There's a fine line between paying homage to a great film and exploiting it simply to cash-in with modern audiences. Unfortunately, the horror genre has seen more than its fair share of the latter in recent years.
In the 1986 cult classic 'The Hitcher,' Rutger Hauer injected a chill into mainstream culture with his disturbing portrayal of a homicidal nomad that took advantage of kind strangers. While it was roundly dismissed by critics at the time, horror fans have long proclaimed Hauer's 'Hitcher' a genre masterpiece, often noting the authenticity of its acting, the twisted surrealism of its story, and the startling imagery it expertly employs. Sadly, all of that is nothing more than a memory in the 2007 revamp of 'The Hitcher' -- a gratuitous, trite, and to-the-point thriller produced by Michael Bay that lacks the raw emotion and genuine psychotic performance of the original.
As our story opens, Grace (Sophia Andrews) and Jim (Zachary Knighton) are headed for a spring break getaway when they encounter a strange hitchhiker (Sean Bean) at a gas station in the middle of the night. What begins innocently enough turns into a fight for survival as the two try to escape their murderous passenger and dodge police officers who believe Jim is responsible for the hitchhiker's killing spree. The resulting chase hurtles toward a dramatic conclusion, but fizzles long before it pays off on the tense premise of the plot.
Even setting aside comparisons to its much beloved predecessor, this 2007 version of 'The Hitcher' is a poor excuse for subgenre trash. Highlighted by subpar performances, a muddled script, and downright laughable story coherence, the film just doesn't bring anything intelligent to the table. Instead, it seems to solely exist in order to make audiences jump (and it doesn't even do that very well).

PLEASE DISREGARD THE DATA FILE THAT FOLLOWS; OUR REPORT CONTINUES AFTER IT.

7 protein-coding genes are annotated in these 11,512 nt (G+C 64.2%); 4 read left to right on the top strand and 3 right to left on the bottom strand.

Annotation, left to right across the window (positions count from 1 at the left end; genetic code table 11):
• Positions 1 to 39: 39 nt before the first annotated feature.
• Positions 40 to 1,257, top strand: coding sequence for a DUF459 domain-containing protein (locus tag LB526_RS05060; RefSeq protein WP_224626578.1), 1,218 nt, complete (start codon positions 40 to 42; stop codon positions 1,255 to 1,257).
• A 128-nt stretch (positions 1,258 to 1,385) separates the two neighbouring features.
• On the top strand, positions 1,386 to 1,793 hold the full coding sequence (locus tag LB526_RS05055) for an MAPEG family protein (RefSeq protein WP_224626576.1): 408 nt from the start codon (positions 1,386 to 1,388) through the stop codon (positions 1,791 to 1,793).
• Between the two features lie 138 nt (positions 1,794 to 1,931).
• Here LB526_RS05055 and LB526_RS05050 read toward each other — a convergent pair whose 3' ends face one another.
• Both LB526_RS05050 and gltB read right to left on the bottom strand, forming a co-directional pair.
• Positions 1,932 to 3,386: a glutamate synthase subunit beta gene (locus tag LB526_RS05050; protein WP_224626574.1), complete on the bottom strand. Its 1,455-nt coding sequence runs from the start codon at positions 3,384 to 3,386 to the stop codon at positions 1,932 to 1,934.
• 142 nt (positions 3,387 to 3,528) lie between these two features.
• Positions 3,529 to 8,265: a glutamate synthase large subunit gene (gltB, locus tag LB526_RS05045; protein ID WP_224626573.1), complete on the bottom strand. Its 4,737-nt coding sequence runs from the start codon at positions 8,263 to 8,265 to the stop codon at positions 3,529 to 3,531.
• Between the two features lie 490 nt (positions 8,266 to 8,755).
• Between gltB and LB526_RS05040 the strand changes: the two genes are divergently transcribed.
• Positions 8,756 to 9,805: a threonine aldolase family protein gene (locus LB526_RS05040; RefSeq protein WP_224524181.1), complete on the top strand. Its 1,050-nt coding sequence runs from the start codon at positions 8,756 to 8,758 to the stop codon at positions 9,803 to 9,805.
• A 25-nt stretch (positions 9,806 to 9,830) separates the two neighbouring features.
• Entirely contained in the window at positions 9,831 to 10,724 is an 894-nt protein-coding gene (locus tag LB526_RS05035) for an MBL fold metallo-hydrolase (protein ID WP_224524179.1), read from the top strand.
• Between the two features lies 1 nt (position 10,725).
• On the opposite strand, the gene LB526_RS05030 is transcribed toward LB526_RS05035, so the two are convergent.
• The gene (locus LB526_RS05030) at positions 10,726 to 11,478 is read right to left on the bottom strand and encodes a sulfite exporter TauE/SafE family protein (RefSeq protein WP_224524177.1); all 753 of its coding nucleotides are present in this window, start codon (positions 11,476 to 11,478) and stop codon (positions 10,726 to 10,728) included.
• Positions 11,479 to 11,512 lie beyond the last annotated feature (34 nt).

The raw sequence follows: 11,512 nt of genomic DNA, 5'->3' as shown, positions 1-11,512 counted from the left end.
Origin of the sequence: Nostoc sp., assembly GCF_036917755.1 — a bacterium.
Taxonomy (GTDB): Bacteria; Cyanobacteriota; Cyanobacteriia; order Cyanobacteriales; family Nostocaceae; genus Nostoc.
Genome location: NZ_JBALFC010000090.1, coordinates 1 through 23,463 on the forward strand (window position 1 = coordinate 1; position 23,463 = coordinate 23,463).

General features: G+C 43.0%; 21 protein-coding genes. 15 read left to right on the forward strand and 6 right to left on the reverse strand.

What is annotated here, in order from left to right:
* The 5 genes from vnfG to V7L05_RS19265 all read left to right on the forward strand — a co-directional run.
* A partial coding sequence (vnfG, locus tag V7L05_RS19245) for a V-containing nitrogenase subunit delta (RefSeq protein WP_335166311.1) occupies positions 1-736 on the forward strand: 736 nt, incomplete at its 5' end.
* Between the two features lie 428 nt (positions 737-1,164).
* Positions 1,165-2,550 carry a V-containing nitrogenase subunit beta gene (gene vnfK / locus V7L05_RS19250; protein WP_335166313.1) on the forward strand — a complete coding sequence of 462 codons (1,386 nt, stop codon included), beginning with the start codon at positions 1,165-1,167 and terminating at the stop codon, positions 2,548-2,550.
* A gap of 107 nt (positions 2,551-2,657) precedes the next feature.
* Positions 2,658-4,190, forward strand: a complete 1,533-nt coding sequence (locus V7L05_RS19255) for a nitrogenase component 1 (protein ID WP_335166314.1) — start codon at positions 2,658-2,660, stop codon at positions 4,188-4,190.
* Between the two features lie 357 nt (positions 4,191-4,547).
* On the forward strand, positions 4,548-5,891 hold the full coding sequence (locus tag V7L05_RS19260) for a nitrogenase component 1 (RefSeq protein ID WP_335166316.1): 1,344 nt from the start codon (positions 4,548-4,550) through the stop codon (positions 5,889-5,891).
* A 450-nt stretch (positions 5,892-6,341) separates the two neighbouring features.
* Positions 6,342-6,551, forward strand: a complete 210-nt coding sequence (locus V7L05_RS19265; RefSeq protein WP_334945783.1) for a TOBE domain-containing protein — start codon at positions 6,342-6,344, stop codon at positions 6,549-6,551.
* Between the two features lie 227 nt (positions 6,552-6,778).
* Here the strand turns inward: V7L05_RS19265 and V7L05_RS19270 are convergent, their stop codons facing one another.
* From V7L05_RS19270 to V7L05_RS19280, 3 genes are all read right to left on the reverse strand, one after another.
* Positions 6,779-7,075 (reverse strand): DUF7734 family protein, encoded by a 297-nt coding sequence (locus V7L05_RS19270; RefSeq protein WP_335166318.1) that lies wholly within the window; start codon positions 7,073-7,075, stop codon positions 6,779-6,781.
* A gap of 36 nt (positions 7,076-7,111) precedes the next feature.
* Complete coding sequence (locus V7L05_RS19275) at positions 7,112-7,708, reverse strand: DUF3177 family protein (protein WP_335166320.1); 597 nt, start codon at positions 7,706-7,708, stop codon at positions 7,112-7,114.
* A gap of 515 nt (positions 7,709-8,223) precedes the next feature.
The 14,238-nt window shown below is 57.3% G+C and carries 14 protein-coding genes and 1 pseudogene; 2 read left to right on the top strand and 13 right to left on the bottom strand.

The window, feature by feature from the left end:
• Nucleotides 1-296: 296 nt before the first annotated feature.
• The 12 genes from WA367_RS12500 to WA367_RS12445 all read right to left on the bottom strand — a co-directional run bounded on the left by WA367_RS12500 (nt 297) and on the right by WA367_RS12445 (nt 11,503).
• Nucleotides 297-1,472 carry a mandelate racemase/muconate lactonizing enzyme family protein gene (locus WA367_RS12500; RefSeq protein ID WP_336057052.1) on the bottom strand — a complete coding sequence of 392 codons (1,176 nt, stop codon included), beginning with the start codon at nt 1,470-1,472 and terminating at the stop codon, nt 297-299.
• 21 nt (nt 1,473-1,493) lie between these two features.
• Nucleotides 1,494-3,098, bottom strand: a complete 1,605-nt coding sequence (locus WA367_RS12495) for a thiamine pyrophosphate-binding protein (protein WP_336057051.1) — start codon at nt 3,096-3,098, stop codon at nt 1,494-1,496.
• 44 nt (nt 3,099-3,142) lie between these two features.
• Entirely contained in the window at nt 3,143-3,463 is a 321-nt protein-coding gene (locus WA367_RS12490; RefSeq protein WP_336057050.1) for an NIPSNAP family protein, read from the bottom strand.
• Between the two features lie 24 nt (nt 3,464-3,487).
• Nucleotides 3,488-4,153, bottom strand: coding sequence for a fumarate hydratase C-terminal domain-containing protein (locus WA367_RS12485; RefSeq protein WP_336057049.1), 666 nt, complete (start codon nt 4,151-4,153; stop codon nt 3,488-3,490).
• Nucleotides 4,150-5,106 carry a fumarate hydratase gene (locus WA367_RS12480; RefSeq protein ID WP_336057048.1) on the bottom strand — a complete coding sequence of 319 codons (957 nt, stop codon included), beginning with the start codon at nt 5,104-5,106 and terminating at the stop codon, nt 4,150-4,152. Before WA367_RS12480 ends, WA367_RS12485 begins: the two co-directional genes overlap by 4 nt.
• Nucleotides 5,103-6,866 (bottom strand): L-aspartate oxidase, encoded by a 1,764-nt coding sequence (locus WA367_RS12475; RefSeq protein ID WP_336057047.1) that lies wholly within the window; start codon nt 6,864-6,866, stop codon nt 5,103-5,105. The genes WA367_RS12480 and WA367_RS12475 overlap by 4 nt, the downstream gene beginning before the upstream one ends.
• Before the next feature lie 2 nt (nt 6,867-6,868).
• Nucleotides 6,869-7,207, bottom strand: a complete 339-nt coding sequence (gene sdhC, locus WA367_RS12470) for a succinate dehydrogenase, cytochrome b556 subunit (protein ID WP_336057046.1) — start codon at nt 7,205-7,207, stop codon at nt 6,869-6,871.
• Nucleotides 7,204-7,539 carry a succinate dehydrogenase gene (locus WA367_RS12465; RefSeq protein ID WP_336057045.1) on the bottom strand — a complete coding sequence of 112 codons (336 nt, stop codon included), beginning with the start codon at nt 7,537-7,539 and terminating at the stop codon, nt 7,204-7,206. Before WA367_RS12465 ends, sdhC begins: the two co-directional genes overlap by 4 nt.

The film's core flaw seems to stem from poor characterization. Jim and Grace scream on cue and their expressions are convincing, but they lack the sympathetic nature victims in horror flicks require. Sean Bean is menacing enough, but his hitchhiker never seems to get the sheer amusement out of his work that the story would suggest. And then there are the police, who are presented as such caricatures of authority that their scenes often border on the ridiculous.
But perhaps worst of all, this updated version of 'The Hitcher' chooses to reinvent itself as the latest in a growing trend of cookie cutter female-empowerment horror flicks. Grace becomes the central force, not because it helps the story, but because that's the thing to do in today's horror climate. In the original version, the hitchhiker was constantly at odds with Jim in a bizarre father/son pseudo-relationship that pushed both men to the edge. In this version, entire layers of character depth are stripped away to support the barebones functionality of the modernized plot.